The problem here is that the ministerial approvals and the export permit issued under section 7 of the EIPA are not documents generally accessible to the public. The same applies to any decision to amend, suspend, cancel, or reinstate an export permit under section 10 of the EIPA. At the same time, the Minister’s deliberations and consultations will not be accessible until an application for judicial review questioning the legality or reasonableness of any such decision has been served on the Minister with a request for material under Rule 317. In fact, the applicant and the Court learned of the existence of the 2016 ministerial approval only after the service of the originating notice of application in docket T-462-16.
 The question of whether or not the Minister decided to disregard the formal notice dated August 3, 2017, to reconsider the 2016 ministerial approval, and to suspend or cancel the export permits already issued under the 2016 ministerial approval, necessarily requires a review of the documents that are part of the certified record transmitted under Rule 318 to the Court’s registry Court and to the party who requested it. Yet, to date, despite this request for material included in the notice of application for judicial review served and filed on September 27, 2017, the Minister objected to transmitting to the Registry and to the applicant the documents regarding the reconsideration of the decision dated April 8, 2016 – following the new facts reported by the media in July 2017, or sent to the attention of the Minister in the formal notice dated August 3, 2017.
 On the other hand, at the end of July 2017, the Minister as well as the Prime Minister stated to the media that the Federal Government took [translation] “very seriously the allegations” that the Canadian LAVs had been by Saudi Arabia to repress the Shiite minority: “We made a commitment, as a government, to be more open, more transparent, and more accountable towards Canadians about issues like these, and that is exactly what we are going to do” (Prime Minister). [translation] “If we discover that Canadian exports were used to commit serious human rights violations, Minister [Chrystia Freeland] will intervene” (statement by email from Global Affairs (Canada) (see Radio-Canada, La Presse Canadienne and RCI, “Ottawa se penche sur l’utilisation de blindés canadiens in Saudi Arabia”, Radio-Canada (July 29, 2017), on line: http://ici.radio-canada.ca/new/1047828/ottawa-armee-blindes-canadiens-arabie-saoudite).
 On September 28, 2017, called out by the Member of Parliament for Montcalm on the subject of what the Minister intended to do following the allegations that Canadian LAVs were used against civilian populations, the Minister advised the House of Commons:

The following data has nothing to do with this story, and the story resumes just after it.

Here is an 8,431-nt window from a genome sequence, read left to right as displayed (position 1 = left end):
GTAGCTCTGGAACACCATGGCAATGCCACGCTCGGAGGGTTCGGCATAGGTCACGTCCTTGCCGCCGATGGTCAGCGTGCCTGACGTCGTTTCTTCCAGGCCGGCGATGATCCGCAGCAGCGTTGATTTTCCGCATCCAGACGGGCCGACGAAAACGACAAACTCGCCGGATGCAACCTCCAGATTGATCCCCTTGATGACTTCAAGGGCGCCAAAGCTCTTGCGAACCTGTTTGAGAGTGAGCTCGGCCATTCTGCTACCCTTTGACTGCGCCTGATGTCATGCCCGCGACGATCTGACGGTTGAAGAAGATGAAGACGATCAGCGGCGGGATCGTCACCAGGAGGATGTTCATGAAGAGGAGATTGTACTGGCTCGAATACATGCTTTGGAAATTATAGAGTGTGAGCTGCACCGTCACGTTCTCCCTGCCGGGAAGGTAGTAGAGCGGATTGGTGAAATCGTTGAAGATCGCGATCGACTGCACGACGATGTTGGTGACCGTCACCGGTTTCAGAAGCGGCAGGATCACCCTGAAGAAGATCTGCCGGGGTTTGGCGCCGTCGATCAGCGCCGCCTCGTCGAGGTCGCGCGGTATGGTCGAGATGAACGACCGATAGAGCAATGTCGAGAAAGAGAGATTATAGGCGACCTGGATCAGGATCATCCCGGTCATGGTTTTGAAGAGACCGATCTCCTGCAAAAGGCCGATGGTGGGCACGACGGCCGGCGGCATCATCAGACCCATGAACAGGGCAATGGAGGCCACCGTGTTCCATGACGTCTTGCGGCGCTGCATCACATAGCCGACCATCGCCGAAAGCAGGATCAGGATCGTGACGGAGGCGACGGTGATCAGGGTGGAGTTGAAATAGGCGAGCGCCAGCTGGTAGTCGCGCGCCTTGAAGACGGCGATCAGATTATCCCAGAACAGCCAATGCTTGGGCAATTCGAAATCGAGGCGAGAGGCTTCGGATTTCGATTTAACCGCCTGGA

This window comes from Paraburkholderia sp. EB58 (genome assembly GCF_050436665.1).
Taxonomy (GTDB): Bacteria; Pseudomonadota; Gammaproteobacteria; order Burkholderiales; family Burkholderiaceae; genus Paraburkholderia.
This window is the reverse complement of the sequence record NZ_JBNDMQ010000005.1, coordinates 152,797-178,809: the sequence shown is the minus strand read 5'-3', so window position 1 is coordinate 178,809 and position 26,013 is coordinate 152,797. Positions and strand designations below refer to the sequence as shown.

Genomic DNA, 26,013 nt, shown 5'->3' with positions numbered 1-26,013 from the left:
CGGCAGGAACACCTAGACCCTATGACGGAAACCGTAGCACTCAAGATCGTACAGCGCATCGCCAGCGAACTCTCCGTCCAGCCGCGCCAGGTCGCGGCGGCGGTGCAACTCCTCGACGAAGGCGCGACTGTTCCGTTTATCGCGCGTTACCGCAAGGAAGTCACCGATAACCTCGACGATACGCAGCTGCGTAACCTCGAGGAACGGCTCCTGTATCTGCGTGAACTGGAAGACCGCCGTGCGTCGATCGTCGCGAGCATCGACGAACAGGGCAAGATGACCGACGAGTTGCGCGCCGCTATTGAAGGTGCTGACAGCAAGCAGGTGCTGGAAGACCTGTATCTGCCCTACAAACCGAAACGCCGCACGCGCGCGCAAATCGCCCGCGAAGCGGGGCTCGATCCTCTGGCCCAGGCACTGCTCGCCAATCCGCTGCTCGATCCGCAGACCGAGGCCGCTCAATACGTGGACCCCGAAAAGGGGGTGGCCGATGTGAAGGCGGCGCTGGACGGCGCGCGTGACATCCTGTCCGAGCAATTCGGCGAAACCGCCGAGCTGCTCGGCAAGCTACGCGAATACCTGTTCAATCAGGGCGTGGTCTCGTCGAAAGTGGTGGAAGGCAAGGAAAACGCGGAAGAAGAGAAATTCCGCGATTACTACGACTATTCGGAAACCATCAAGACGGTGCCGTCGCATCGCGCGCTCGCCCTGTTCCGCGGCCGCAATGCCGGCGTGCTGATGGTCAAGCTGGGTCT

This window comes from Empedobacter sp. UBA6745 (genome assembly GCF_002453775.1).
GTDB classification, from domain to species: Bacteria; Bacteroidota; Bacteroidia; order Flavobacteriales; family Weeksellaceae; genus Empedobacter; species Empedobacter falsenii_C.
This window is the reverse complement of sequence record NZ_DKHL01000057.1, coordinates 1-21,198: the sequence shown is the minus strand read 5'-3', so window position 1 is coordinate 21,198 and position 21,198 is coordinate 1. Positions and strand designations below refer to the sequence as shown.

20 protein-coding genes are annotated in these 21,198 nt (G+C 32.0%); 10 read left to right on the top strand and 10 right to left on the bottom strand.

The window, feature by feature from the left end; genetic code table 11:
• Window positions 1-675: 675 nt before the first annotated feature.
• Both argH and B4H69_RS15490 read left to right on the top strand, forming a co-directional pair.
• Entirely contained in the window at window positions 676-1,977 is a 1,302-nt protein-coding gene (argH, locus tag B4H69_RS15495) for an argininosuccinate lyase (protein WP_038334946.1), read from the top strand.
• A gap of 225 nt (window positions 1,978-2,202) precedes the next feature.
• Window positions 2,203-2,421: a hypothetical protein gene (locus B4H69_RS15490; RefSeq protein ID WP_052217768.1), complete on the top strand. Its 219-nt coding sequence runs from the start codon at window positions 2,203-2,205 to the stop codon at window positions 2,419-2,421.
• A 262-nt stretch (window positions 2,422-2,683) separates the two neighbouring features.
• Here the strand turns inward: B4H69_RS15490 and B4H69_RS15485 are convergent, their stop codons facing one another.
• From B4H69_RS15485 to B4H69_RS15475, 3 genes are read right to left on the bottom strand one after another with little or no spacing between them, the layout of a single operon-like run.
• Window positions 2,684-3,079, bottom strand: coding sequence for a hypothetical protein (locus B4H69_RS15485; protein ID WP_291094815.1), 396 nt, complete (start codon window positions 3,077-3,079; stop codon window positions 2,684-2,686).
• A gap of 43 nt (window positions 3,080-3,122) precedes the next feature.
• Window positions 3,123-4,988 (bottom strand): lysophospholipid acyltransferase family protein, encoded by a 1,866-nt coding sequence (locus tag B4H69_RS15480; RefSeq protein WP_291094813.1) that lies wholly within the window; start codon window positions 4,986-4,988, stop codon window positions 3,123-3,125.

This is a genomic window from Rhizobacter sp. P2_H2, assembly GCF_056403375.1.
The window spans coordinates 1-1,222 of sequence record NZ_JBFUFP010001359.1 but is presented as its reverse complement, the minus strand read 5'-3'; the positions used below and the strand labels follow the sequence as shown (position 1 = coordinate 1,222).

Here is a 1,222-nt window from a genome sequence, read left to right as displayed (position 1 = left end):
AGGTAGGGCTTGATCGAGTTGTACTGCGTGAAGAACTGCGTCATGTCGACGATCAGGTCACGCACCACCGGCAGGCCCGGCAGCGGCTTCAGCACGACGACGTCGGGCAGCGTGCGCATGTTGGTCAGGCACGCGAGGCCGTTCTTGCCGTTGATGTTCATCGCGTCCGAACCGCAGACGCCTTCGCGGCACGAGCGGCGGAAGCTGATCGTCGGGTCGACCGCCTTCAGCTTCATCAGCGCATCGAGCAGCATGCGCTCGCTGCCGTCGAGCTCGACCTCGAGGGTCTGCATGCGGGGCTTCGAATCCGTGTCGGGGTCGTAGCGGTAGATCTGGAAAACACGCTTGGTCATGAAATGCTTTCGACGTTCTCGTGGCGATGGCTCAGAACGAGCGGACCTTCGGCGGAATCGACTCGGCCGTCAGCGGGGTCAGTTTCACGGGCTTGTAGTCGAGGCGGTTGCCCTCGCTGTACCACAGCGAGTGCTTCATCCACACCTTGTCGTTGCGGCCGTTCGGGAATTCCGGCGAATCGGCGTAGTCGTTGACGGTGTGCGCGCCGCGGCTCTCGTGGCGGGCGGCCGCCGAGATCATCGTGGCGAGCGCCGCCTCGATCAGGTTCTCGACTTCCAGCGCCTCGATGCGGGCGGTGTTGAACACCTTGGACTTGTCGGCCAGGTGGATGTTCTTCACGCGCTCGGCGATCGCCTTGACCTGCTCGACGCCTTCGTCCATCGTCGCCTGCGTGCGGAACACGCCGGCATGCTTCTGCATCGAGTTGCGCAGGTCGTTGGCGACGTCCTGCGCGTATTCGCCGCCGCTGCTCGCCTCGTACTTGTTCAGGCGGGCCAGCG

Mr. Luc Thériault (Montcalm, BQ):
Mr. Speaker, Saudi Arabia uses Canadian weapons against civilians.
On July 28, the minister said that she was going to take action. Nevertheless, armoured vehicles are still making their way to Riyadh, and Saudi money is still making its way to Canada.
Why does the Minister of Foreign Affairs want to sign the Arms Trade Treaty, when her government does not even intend to abide by it?
Hon. Chrystia Freeland (Minister of Foreign Affairs, Lib.):
Mr. Speaker, Canada expects the end user of all exports to abide by the end use terms in issued export permits. I requested a review of the situation and department officials are actively requesting more information on these allegations. I can confirm that no new export permits have been issued for Saudi Arabia.
 In passing, the Member of Parliament for Montcalm was referring to Bill C-47 entitled “An Act to amend the Export and Import Permits Act and the Criminal Code (amendments permitting the accession to the Arms Trade Treaty and other amendments)”. Note that according to Article 7, paragraph 7, of the Arms Trade Treaty, April 2, 2013, (entry into force on December 24, 2014) [ATT], an exporting State Party is encouraged to reassess its authorization, after consulting with the importing State, if appropriate, if it becomes aware of new relevant information indicating an overriding risk that the arms could be used to commit or facilitate a serious violation of international humanitarian law or international human rights law. Bill C-47 was given first reading on April 13, 2017. Since then, it has passed the second reading and was referred to the Standing Committee on Foreign Affairs and International Development on October 3, 2017. There is no legislative amendment foreseen for sections 7 and 10 of the EIPA for the moment – as the government is of the opinion that the current system for export permits is consistent with the provisions of the ATT and with Canada’s other undertakings.
 The Attorney General of Canada says that the Minister did not make a reviewable decision. But how to be sure? The transparency of the decision-making power conferred to the Minister under the EIPA is at the heart of this debate before the Court. In this case, how can the applicant and all Canadian citizens know whether or not the Minister decided to refuse to suspend or cancel the export permits, following the new facts and evidence of Canadian LAVs being used against civilian populations? What undertaking has the Minister made to the Canadian population to act so that we can consider that she made a “decision” that raises the public’s legitimate expectations? From what moment can we say that a refusal to exercise statutory jurisdiction under section 10 of the EIPA arises from the Minister’s deliberation?
 Without deciding on the merits of the objection made to the filing of the documents that were requested under Rule 317, the answer to these issues therefore depends on the evidence that will be reviewed on the merits of the application for judicial review and the content of the certified record. Several months have gone by since the formal notice was sent on August 3, 2017, and the Minister’s public undertaking to review the situation and act if necessary. Taking as proved the facts stated in the amended notice of application dated November 21, 2017, it must be concluded that the allegation of the refusal to act and the existence of a negative decision by the Minister is not without merit now at this stage of the proceedings.